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  • Author or Editor: Agnieszka Rak x
  • Medical and Health Sciences x
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Ghrelin is a novel growth hormone-releasing peptide originally identified in the rat stomach as an endogenous ligand of the growth hormone (GH) secretagogue receptor. Recent work suggests that ghrelin plays an important role in reproductive function. In this study, prepubertal pig ovaries were used to examine ghrelin levels in the ovarian follicles. Ghrelin levels in the follicular fluid, follicular wall and culture medium were measured using an enzyme immunoassay (EIA). The ghrelin level in the follicular fluid (18 pg/ml) was the sum of the amounts found in the follicular wall (13.7 pg/ml) and the culture medium (4.6 pg/ml). In conclusion, the data presented in this paper suggest local production of this hormone in ovarian follicles.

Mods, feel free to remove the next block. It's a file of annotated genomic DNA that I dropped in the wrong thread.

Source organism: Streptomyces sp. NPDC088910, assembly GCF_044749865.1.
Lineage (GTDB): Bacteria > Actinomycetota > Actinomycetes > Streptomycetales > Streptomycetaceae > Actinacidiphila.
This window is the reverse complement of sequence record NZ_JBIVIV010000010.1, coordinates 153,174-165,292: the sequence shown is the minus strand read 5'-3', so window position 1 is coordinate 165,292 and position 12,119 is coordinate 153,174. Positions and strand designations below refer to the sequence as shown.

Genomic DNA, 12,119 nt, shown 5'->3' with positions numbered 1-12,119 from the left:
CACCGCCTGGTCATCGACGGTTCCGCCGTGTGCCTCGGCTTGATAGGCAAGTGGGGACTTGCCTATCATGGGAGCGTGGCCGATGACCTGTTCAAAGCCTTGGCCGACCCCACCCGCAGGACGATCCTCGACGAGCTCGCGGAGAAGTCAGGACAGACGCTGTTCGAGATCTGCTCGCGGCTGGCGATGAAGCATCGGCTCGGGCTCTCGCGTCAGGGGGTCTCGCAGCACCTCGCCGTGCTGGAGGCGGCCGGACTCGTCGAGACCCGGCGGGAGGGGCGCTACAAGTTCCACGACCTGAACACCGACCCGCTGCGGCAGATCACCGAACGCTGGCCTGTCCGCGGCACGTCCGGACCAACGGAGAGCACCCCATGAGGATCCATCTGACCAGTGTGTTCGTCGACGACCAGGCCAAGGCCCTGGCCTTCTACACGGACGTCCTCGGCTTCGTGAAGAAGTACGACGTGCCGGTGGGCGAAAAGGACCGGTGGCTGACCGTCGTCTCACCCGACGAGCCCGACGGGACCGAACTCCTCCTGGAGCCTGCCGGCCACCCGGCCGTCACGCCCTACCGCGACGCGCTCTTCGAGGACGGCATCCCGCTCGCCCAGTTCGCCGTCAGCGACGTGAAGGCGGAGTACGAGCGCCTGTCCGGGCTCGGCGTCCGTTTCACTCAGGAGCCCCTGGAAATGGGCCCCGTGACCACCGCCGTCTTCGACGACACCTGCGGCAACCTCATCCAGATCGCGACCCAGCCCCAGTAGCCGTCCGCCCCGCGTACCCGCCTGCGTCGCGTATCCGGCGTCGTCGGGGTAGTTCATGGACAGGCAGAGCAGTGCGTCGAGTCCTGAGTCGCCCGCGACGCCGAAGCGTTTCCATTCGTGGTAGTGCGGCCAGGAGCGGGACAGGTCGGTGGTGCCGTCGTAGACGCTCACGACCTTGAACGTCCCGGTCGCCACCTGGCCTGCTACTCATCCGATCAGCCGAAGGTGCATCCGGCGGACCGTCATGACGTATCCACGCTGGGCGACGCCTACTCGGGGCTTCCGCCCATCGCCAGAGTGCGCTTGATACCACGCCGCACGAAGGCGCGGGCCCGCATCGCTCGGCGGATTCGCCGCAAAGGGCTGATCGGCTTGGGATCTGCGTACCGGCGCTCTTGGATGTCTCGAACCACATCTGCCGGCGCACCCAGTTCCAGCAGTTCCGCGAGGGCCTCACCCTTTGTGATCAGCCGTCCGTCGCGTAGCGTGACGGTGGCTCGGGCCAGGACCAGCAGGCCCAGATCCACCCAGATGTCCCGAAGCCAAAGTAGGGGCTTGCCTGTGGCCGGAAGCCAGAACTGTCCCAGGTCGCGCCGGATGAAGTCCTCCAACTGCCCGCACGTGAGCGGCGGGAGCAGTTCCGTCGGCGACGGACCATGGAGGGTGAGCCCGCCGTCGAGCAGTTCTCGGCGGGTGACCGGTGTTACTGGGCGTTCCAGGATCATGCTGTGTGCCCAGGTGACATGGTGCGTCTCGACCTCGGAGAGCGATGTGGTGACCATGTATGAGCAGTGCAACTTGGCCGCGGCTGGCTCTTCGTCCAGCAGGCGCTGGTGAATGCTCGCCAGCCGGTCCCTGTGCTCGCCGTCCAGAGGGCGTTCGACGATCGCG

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Leptin (L) is recognised as an important regulator of puberty and a factor which controls reproduction. Whole pig ovarian follicles were incubated with different doses of leptin (2, 20 and 200 ng/ml) added alone or in combination with 100 ng/ml of GH or 50 ng/ml of IGF-I. The expression of the functional long form leptin receptor (Ob-Rb) mRNA was examined by semi-quantitative reverse transcription-polymerase chain reaction (RT-PCR) in follicular cells cultured with GH or IGF-I. Both GH and IGF-I increased leptin receptor expression in prepubertal pig ovaries. In separate experiments, the action of leptin on ovarian follicular steroidogenesis and cell apoptosis was examined. After 24 h of incubation with leptin alone or in combination with GH or IGF-I, oestradiol (E2) levels were determined in the culture medium while follicular tissue was used for the estimation of caspase-3 activity. Leptin increased E2 secretion and significantly diminished caspase-3 activity at all doses used. Both GH and IGF-I stimulated oestradiol secretion and decreased caspase-3 activity. No differences were demonstrable in oestradiol secretion and caspase-3 activity between cells treated with GH plus leptin and GH alone or cells treated with IGF-I plus leptin as compared to cultures treated with GH or IGF-I alone. However, GH diminished leptin-stimulated oestradiol secretion while IGF-I was without effect on it. Both GH and IGF-I reversed the anti-apoptotic action of leptin. In conclusion, we infer that (1) leptin directly affects ovarian function in prepubertal animals by its action on oestradiol secretion and cell apoptosis, (2) GH and IGF-I modulate the action of leptin, and (3) at least in part, the direct effect of GH/IGF-I on leptin production is due to an action on leptin receptor expression.

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